Be Inkandescent: The research you do not only impacts a person’s love life — it shows that neuroscience is relevant to all of our relationships, including the bonds we develop with employees, colleagues, customers, and vendors.

Andrea Kuszewski: This really is a fascinating topic, and it’s also the reason why relationships are hard. In fact, even though the science behind sexual attraction and pleasure is so new, we already know that it’s difficult to always be doing the right thing at the right time to get the outcome we want — in our professional and personal lives.

For instance, when we are stressed-out, and we are looking for some sense of peace, our brains seek out symmetry. It is very calming to our brains, because symmetry puts us at ease, pulls us together, and puts us in that nice grounded state.

Be Inkandescent: When you talk about symmetry, what do you mean? For instance, does it describe someone who has symmetrical facial features, and objects that have symmetrical shapes?

Andrea Kuszewski: Yes, that’s right. Specifically, studies show that symmetrical faces are pretty rare. The average person has an asymmetrical face, but some people come really close, like actor Denzel Washington (pictured here). You look at him and can’t help but think, “Yeah, he is an attractive man.” So if you want to relax, pop a picture of Denzel up on your laptop or Smartphone.

But if you are looking to get excited, take a look at actor Joaquin Phoenix (shown below). He has that scar above his lip, and he has got that one eye that is a little more open than the other one. And he is one hot guy!

The research explains why, since it suggests that asymmetry is actually more attractive because it offers a little bit of something different. And, it triggers dopamine.

So the key here is novelty, mystery, things that don’t quite fit. When there is that little bit left hanging, it makes you wonder a little bit, and you get a hit of dopamine. It is the anticipation of pleasure that triggers that reward system.

Be Inkandescent: Is that why some people are attracted to the nice guy or nice girl “next door” versus the “bad boy” or woman with an edge?

Andrea Kuszewski: Yes. The nice person is calming, predictable, and offers nothing out of the ordinary, which is good for some people. But then you have the bad boy and maybe he is kind of a jerk, but you never know what he is going to do — which can be exciting.

You don’t know why you are drawn to this person, but you can’t seem to walk away. The good news is that there are ways to get the novelty without having to go through chaos and negativity.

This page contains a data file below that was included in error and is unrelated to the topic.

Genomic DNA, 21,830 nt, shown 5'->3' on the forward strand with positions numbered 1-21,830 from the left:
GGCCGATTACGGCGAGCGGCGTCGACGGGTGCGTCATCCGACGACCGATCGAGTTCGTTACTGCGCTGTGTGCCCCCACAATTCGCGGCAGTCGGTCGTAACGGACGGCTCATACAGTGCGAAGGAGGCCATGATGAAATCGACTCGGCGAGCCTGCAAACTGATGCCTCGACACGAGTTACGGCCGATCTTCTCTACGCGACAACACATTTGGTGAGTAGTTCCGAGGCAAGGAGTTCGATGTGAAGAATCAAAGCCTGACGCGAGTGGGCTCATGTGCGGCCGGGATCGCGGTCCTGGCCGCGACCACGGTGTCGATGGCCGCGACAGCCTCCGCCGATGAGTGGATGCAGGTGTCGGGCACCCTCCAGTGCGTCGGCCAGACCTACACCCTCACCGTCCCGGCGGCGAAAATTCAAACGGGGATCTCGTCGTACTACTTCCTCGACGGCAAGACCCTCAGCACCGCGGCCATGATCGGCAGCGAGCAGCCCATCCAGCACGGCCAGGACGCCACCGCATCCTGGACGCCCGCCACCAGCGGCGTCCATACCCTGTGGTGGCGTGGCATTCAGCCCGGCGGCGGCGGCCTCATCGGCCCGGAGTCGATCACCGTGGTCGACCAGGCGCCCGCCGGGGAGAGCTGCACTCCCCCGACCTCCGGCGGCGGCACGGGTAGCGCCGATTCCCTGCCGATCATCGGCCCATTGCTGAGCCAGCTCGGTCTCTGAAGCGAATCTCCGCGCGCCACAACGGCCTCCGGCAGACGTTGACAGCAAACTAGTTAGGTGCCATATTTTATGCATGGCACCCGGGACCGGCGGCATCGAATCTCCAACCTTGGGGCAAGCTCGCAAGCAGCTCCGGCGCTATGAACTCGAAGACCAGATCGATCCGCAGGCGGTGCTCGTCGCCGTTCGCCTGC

Be Inkandescent: You just have to be aware of it, and realize that it’s your brain chemistry at work. And we can take comfort in the fact that we are not perfect, but that might actually work for us in the romance field.

Andrea Kuszewski: Yeah! The key is knowing yourself and your own preferences, and then finding someone who brings that to the table. Not everyone likes novelty, of course. Some people really like peace, calm, and predictability.

But even those people like a little novelty. And then there are people way on the other end of the spectrum, who by nature are thrillseekers. They are usually more attracted to risk takers or the kind of people who you never know what they are going to do. Everyone is unique.

Be Inkandescent: How does this play out in the workplace?

To find out, click here to read more in our February 2015 Tips for Entrepreneurs.

Mastering the Science of Sex: 3 Tips to Guide You

Once you understand the science behind how your brain is working when you feel emotions such as love, lust, attraction, and repulsion, how can that information help you master relationships — in the bedroom, and in the boardroom?

That’s just one of the questions we asked research scientist Andrea Kuszewski (pictured here) to shed some light on. Scroll down for our Q&A.


Be Inkandescent: When it comes to managing your relationships well at work, what are the three most important things to think about regarding the science of sex?

Andrea Kuszewski: Here are my top three.

  1. If you are trying to motivate someone to change their behavior, don’t focus so much on pleasure and what people like. Instead, think about the anticipation of pleasure as a reward. So if you can find a way to create anticipation, then motivation will increase. It is the carrot to the stick. You don’t want to make it too easy for someone — even yourself — to get what they want. Create a little bit of a challenge to attain what you want. It’s not manipulation as much as it is the way our brain is set up to learn and respond.